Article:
"What is your name?" Aragorn asked as the boy handed him the blade.

"Haleth, son of Háma, my lord."

The elf shook his head. Háma had fallen in the battle with the Wargs and now his son—likely his only son—was forced to stand in the defense of Helm's Deep against impossible odds.

"The men are saying we will not live out the night. They say that it is hopeless."

Legolas couldn't help but agree with that statement. Surely Aragorn could see it, surely he knew they would not survive.

The ranger held the boy's sword out, eyeing the blade, then swung it a few times in a double arc. "This is a good sword," he said, handing the blade back to the boy and ignoring his comment, "Haleth, son of Háma."

What good is a good sword? Legolas wanted to grab Aragorn by the shoulders and shake him until he told the boy the truth: they would not survive this night. Helm's Deep would fall, and with it the rightful King of Gondor.

Aragorn leaned closer to Haleth and placed a hand on his shoulder. "There is always hope," he said, giving the boy's shoulder a firm squeeze.

Legolas stared as his friend turned to walk back into the hall. The words stuck in his mind. It was the same phrase he had repeated to Aragorn just days before, the one that Aragorn had said himself as a ranger when things looked hopeless. Legolas' gaze darted back to the boy, wondering at how the boy's demeanor changed with the tiniest glimmer of hope.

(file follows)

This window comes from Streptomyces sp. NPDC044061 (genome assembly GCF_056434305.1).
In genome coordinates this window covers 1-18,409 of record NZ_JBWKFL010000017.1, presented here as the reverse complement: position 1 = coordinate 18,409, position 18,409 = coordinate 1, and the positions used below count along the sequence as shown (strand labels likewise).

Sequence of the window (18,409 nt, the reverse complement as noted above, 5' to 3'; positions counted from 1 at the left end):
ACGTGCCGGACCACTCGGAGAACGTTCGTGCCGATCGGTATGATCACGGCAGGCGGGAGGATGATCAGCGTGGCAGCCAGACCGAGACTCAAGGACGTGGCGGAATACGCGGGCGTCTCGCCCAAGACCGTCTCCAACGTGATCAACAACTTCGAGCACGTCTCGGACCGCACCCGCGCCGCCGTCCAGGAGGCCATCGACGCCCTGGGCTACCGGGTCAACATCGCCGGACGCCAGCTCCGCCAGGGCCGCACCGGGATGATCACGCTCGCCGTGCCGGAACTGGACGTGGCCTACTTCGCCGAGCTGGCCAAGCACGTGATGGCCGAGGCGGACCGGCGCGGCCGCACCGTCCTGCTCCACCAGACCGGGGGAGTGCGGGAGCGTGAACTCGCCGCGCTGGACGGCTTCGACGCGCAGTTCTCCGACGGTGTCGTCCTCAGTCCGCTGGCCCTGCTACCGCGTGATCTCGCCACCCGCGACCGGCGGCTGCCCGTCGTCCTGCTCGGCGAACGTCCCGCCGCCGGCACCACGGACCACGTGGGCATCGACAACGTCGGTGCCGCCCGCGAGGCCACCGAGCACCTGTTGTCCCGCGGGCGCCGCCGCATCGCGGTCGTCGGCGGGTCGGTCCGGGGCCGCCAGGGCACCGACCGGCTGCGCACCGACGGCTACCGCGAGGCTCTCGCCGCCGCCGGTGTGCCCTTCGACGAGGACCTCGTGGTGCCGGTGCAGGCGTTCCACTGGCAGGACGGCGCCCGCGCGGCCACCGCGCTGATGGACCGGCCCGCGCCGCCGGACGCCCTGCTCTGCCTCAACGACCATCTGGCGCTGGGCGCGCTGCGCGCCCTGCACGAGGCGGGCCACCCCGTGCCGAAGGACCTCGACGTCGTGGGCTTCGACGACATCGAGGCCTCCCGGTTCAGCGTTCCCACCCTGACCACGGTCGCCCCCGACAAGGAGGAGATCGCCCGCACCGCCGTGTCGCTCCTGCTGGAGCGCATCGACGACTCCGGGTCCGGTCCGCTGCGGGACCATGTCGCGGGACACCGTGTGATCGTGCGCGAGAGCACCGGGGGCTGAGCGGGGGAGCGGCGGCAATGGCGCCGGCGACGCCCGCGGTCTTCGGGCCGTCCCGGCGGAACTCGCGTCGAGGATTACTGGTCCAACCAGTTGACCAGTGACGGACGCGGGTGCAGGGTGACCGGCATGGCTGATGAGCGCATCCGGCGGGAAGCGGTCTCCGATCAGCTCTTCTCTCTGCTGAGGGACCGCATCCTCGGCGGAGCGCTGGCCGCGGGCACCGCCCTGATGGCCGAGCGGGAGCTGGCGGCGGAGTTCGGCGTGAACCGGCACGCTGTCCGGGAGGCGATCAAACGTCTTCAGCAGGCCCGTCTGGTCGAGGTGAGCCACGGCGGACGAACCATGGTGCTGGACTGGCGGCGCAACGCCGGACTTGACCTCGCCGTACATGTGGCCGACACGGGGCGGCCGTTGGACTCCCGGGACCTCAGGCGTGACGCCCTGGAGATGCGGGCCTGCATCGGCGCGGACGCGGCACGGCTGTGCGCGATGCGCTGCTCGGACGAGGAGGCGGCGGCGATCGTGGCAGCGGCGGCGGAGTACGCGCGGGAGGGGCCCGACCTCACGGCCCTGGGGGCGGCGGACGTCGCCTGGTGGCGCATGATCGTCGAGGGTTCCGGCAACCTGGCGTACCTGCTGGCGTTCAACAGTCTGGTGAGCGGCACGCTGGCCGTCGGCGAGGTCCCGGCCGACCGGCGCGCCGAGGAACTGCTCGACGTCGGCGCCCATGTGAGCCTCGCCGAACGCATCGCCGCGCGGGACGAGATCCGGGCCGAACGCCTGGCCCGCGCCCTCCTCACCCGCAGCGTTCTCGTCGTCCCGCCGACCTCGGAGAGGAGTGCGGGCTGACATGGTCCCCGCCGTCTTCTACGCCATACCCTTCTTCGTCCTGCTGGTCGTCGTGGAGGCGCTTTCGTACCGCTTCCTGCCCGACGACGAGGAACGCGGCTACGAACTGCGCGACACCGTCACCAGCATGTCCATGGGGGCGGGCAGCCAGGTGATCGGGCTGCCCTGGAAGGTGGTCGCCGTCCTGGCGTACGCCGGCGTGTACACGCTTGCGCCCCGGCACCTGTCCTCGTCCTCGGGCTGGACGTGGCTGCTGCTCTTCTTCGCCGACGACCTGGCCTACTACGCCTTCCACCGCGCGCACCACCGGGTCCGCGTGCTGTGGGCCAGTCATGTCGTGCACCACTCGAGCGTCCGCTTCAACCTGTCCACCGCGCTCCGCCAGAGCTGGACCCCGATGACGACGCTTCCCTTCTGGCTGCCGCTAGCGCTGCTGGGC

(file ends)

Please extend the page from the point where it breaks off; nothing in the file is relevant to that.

Following his friend down to the armory, Legolas stopped to watch as Aragorn slipped into a chainmail shirt and began preparing for battle. Legolas looked for an opportunity to speak with his friend and hesitantly stepped forward, picking up the ranger's sword and handing it to him.

Aragorn paused, turning to look at the elf. Legolas swallowed, fearing the sudden tension that had come between them. "We have trusted you this far and you have not led us astray," he finally said, his eyes begging for the ranger's understanding. "Forgive me, I was wrong to despair."

The ranger's eyes widened slightly and the ghost of a smile flickered across his face. "There is nothing to forgive, Legolas," he replied in Sindarin, clasping the elf's shoulder. Legolas returned the grip with a slight grin, the tension bleeding away at his friend's words.

"We had time I'd get this adjusted."

Both elf and man turned to see their dwarven companion, Gimli, fiddling with a shirt of chainmail. He let go of the bunched-up chains and the bottom of the shirt fell all the way to the floor. "It's a little tight across the chest," he explained.

Legolas felt a genuine smile spread across his face. He opened his mouth to comment on Gimli's rather humorous appearance, but his words went unsaid when the call of a horn reached his ears.

He whirled about to face the stairs, the unexpected musical tone of the horn's cry sending a sudden surge of astonishment through his mind. "That is no orc horn," he muttered and sprinted out of the armory, Aragorn close on his heels.

Perhaps there was still hope, even for an elf who'd begun to despair.